PRESS RELEASE: Heartland Institute Expert Comments on Dismissal of New York City Climate Lawsuit
“The Al Gore alarmists are on a losing streak that will continue because they don’t have the science, the economics, or the law on their side.” - Tim Huelskamp
A federal judge yesterday dismissed a lawsuit brought by New York City claiming fossil fuel companies owe it compensation for causing climate change. Judge John F. Keenan of United States District Court for the Southern District of New York wrote that climate change “is a fact of life,” and it’s the job of legislatures to address it, not the judiciary. Federal Judge William Alsup dismissed a similar lawsuit last month in California brought by the cities of San Francisco and Oakland.
The following statements from energy experts at The Heartland Institute – a free-market think tank – may be used for attribution. For more comments, refer to the contact information below. To book a Heartland guest on your program, please contact Media Specialist Billy Aouste at email@example.com and 312/377-4000 or (cell) 847/445-7554.
“For years, the environmental Left has failed in its effort to convince the American public that man-made global warming is a crisis. Now even the last refuge of the Left and their big-city mayors – the federal judiciary – has once again rejected their unscientific arguments.”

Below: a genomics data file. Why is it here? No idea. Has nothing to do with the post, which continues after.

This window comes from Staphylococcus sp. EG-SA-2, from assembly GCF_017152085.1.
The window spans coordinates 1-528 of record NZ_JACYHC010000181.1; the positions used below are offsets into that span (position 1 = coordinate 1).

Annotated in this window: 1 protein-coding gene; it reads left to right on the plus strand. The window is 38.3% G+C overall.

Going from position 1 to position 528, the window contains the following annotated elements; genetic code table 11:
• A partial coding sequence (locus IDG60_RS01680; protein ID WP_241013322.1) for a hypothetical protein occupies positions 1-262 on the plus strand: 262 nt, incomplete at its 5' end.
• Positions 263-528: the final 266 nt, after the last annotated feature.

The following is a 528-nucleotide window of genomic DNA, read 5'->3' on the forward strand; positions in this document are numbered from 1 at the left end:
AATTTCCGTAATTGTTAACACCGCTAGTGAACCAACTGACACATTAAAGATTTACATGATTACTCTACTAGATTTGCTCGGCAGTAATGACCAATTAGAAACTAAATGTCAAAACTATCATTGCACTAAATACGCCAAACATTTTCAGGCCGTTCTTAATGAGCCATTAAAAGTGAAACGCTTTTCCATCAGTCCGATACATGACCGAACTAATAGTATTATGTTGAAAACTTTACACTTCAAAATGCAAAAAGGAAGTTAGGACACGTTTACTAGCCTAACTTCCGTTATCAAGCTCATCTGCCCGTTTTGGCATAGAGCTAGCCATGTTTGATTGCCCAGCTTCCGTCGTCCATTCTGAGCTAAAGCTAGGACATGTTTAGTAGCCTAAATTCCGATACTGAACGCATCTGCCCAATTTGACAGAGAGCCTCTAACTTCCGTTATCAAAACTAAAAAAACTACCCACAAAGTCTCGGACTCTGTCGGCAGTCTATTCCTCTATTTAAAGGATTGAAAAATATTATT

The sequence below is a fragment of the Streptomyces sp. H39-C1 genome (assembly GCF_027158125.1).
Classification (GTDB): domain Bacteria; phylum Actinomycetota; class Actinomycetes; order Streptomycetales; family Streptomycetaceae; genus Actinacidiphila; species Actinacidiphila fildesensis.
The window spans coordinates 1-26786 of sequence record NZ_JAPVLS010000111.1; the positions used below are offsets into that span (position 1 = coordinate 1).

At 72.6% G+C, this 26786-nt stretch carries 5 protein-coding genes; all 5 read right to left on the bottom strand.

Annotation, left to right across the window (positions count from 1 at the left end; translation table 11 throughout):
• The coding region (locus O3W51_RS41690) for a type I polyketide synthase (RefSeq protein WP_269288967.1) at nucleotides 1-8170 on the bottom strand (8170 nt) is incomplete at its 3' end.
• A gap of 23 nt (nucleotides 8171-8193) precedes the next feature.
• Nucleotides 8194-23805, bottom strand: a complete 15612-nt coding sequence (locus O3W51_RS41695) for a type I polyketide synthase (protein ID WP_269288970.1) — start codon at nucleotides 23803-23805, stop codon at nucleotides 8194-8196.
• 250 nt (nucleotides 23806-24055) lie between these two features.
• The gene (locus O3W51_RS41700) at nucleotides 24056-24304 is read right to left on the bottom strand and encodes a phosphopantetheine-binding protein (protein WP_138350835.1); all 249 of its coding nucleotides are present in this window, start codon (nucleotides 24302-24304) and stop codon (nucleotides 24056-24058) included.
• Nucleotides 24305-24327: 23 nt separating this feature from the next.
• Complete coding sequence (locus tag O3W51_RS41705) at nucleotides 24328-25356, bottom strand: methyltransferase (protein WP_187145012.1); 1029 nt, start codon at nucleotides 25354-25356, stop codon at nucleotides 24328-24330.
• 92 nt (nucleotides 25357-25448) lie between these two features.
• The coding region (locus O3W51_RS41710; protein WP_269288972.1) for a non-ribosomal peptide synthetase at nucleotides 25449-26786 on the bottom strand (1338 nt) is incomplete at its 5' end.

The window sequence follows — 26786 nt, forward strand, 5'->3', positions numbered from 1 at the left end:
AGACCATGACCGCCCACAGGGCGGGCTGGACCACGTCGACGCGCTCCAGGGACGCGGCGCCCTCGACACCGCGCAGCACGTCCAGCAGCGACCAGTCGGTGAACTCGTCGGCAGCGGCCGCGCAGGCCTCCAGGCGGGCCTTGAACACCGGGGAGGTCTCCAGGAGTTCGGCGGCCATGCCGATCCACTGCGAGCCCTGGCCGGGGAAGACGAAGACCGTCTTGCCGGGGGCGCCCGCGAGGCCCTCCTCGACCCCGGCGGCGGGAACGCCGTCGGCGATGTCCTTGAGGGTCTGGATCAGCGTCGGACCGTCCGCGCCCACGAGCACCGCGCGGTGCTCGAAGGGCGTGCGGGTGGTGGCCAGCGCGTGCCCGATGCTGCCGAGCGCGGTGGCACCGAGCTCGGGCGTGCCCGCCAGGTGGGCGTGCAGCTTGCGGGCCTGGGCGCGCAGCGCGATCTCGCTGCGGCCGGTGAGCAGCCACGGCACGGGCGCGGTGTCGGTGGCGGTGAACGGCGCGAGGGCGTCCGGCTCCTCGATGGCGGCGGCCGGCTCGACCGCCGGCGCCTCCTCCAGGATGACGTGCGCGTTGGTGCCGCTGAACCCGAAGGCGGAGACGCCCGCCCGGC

“The Al Gore alarmists are on a losing streak that will continue because they don’t have the science, the economics, or the law on their side.”
“With U.S. District Judge John Keenan’s dismissal of New York City’s idiotic lawsuit against Chevron, BP, ConocoPhillips, Exxon Mobil, and Royal Dutch Shell, climate alarmists are 0 for 2 in the courts. In this instance, it ought to be two strikes and you’re out for cities, states and individuals looking to pick deep corporate pockets to solve the problem of aging infrastructure and inclement weather.
“Though I believe most climate fears are way overblown, Keenan was certainly correct. If a response to climate change is warranted, it is the federal government, in particular Congress, which must respond, not the courts – and certainly not wild-eyed state attorneys general looking to put another corporate scalp on their belts.”